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The Debates

12 October, 2008; 19:01 Leave a comment Go to comments

Imagine for a moment the following:

You turn on the TV on a Sunday evening, to find a political debate. In a TV studio, there are two panel tables that face each other, and another small table between them and toward the back. At the right table sit three people: John McCain, Mitch McConnell, and John Boehner. At the left table sit Barack Obama, Nancy Pelosi, and Harry Reid. At the center table is Gwen Ifil, the moderator.

They are debating. They’re talking about tax policy, which happens to be the subject of this debate. Barack Obama speaks, for about a minute, then Gwen Ifil names John McCain’s name to speak next, and we hear his response. The two tables face each other, and the groups of three speak not only to each other, but to the things that the others are saying.

They go back and forth for 10 minutes, all on the subject of an equitable tax policy, particularly the burdens on students, the retired, the poor, and the unemployed. Whatever the original question was, it’s been forgotten — more important now is the particular point that the discussion has come to, and they go back and forth on that point of disagreement. Mostly, we hear from McCain and Obama, but from time to time we also hear from the congressional leaders. After about 10 minutes discussion, Gwen Ifil chimes in with another question. Not a new question, from a list of pre-approved topics. Rather, it’s more like an interview follow-up question — it’s one that she just proposed, based on the discussion, to help probe deeper. They continue on that for a while. There must be a clock, but we as the viewers aren’t keenly aware of it.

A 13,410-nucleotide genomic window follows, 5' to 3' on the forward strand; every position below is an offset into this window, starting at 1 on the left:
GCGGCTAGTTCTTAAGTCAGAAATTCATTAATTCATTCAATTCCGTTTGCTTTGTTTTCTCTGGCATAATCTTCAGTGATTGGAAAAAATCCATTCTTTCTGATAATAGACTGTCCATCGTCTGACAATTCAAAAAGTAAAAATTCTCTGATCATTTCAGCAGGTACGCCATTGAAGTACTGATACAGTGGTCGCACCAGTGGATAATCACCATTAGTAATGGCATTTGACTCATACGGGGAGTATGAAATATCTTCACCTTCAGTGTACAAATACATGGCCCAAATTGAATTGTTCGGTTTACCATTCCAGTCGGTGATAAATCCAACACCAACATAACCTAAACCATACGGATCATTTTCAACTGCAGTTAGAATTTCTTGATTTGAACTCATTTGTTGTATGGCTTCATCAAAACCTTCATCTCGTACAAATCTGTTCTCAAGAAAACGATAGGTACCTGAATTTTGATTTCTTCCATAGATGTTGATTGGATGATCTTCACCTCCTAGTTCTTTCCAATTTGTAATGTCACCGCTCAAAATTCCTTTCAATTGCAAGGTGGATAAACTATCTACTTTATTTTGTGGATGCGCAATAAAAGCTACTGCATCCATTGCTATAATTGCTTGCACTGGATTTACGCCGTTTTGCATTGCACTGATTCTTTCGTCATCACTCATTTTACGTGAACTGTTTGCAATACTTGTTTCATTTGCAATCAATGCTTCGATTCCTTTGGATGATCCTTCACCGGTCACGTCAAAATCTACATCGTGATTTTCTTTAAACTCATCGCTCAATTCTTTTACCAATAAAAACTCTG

This is what I’m watching right now — except that the people involved aren’t the ones I named above, but the equivalents in Swedish politics. The right table has the four leaders of the four governing coalition parties, and the left table has the three leaders from the main opposition. And I have to say, this is a debate.

Categories: politics, tv
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  1. 16 October, 2008; 7:42 at 7:42

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